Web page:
Photo by Ute Langkafel
If you’re a Chekhov purist, Nurkan Erpulat’s Uncle Vanya at the Maxim Gorki may prompt head scratching. But it’s also lively and fresh, even if some moments descend into distracting silliness.
On a fundamental level, the play hasn’t changed. The action centers on a rural estate, cared for by Sonya, the daughter of a professor, and her uncle Vanya. As it opens, the professor has returned to the estate with his much younger wife, which provides a perfect Chekhovian opportunity for the characters to confront their unhappiness.
But it’s immediately clear Erpulat isn’t taking a traditional approach. In the first scene, we’re in the garden of the estate, with the characters sitting on rusty camping chairs at a long wooden table. Real chickens circle the stage. Not what Chekhov called for, but okay – except for when the clucking birds cause the audience to erupt into laughter just as a character is on the verge of psychological revelation.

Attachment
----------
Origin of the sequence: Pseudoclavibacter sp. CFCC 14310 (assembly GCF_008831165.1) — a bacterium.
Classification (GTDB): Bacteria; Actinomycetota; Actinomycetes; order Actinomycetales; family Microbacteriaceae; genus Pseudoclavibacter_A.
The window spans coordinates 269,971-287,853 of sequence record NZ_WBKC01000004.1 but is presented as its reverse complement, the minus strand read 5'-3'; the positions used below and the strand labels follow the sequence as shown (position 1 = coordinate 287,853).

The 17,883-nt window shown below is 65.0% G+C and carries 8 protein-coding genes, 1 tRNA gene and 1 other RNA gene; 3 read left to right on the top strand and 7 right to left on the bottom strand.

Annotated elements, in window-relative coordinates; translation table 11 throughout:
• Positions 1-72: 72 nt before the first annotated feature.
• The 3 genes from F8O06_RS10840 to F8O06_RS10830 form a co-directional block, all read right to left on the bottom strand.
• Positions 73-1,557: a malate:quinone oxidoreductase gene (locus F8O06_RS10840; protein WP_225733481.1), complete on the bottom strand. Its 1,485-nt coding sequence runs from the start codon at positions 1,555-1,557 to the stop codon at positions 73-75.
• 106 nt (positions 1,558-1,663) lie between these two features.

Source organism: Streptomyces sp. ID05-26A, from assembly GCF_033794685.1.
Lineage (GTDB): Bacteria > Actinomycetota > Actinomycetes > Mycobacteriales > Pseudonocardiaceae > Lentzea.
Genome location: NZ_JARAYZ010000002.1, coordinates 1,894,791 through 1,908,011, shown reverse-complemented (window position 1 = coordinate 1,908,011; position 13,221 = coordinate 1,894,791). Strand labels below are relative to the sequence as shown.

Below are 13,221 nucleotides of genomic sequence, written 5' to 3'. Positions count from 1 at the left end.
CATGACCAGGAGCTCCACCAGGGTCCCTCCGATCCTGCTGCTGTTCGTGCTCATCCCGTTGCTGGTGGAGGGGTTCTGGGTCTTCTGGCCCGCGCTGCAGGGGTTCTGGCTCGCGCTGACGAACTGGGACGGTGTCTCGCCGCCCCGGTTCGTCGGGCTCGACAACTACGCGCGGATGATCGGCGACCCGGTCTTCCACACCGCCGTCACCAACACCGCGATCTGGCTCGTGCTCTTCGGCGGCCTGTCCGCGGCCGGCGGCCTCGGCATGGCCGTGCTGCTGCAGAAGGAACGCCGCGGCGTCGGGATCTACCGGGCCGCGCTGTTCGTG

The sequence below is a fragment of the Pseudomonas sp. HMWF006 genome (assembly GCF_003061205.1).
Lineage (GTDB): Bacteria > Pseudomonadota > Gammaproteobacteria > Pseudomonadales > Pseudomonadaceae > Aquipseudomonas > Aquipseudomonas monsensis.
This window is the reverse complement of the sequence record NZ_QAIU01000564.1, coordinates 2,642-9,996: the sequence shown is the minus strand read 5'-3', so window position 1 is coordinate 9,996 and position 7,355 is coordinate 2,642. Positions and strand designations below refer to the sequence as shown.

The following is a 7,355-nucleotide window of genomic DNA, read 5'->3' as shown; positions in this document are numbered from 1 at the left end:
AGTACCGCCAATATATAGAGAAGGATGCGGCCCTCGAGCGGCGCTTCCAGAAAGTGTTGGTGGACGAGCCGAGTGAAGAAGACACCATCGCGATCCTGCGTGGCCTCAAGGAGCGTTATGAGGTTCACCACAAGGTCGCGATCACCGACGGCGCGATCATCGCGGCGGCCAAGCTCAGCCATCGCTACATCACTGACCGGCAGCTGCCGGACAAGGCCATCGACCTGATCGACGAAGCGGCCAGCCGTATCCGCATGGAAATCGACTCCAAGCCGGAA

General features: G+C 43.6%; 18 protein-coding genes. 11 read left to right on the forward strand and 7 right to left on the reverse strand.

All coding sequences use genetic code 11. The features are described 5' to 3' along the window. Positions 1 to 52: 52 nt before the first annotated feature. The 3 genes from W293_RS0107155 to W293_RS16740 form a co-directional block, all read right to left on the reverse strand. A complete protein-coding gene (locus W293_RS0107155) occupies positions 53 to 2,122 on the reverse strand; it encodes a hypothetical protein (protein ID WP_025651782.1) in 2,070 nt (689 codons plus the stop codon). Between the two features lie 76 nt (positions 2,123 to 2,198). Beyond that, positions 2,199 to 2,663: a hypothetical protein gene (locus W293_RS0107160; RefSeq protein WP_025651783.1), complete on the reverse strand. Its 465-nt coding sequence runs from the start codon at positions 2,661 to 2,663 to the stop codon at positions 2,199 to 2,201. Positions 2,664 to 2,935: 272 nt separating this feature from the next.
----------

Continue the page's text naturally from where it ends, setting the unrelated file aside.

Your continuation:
The actors, however, speak their lines with remarkable precision. Tim Porath as Vanya and Mareike Beykirch as Sonja are marvelous, delivering Chekhov’s sparse prose in a way that conveys both tragedy and comedy. Erpulat also breaks down the fourth wall: Actors jump off the stage, acknowledge the audience and interact with theatre equipment. When Vanya confronts the professor, the professor leaps into the audience and Vanya must shout – thus laying bare his tragedy. The scene is energetic and gripping, no clucking or confetti required.
UNCLE VANYA Jun 26, 30, 19:30 | Maxim Gorki Theater, Am Festungsgraben 2, Mitte, S+U-Bhf Friedrichstr.